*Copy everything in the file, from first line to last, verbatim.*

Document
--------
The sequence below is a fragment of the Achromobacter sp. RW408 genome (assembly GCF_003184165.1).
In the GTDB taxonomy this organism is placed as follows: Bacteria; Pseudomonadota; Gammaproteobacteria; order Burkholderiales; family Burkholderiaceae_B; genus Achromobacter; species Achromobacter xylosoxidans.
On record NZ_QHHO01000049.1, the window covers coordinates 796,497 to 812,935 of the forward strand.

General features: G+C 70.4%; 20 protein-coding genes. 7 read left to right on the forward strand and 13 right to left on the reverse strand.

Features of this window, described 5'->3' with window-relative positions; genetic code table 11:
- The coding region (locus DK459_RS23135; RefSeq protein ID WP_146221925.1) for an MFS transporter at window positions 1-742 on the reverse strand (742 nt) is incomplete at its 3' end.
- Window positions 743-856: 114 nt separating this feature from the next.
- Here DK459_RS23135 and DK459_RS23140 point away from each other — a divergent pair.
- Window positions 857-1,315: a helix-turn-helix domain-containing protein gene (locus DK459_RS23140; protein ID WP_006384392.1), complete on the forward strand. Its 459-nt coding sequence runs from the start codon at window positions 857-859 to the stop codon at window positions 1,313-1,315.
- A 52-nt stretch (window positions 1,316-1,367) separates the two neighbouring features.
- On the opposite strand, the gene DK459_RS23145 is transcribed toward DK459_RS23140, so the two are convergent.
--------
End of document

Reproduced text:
The sequence below is a fragment of the Achromobacter sp. RW408 genome (assembly GCF_003184165.1).
In the GTDB taxonomy this organism is placed as follows: Bacteria; Pseudomonadota; Gammaproteobacteria; order Burkholderiales; family Burkholderiaceae_B; genus Achromobacter; species Achromobacter xylosoxidans.
On record NZ_QHHO01000049.1, the window covers coordinates 796,497 to 812,935 of the forward strand.

General features: G+C 70.4%; 20 protein-coding genes. 7 read left to right on the forward strand and 13 right to left on the reverse strand.

Features of this window, described 5'->3' with window-relative positions; genetic code table 11:
- The coding region (locus DK459_RS23135; RefSeq protein ID WP_146221925.1) for an MFS transporter at window positions 1-742 on the reverse strand (742 nt) is incomplete at its 3' end.
- Window positions 743-856: 114 nt separating this feature from the next.
- Here DK459_RS23135 and DK459_RS23140 point away from each other — a divergent pair.
- Window positions 857-1,315: a helix-turn-helix domain-containing protein gene (locus DK459_RS23140; protein ID WP_006384392.1), complete on the forward strand. Its 459-nt coding sequence runs from the start codon at window positions 857-859 to the stop codon at window positions 1,313-1,315.
- A 52-nt stretch (window positions 1,316-1,367) separates the two neighbouring features.
- On the opposite strand, the gene DK459_RS23145 is transcribed toward DK459_RS23140, so the two are convergent.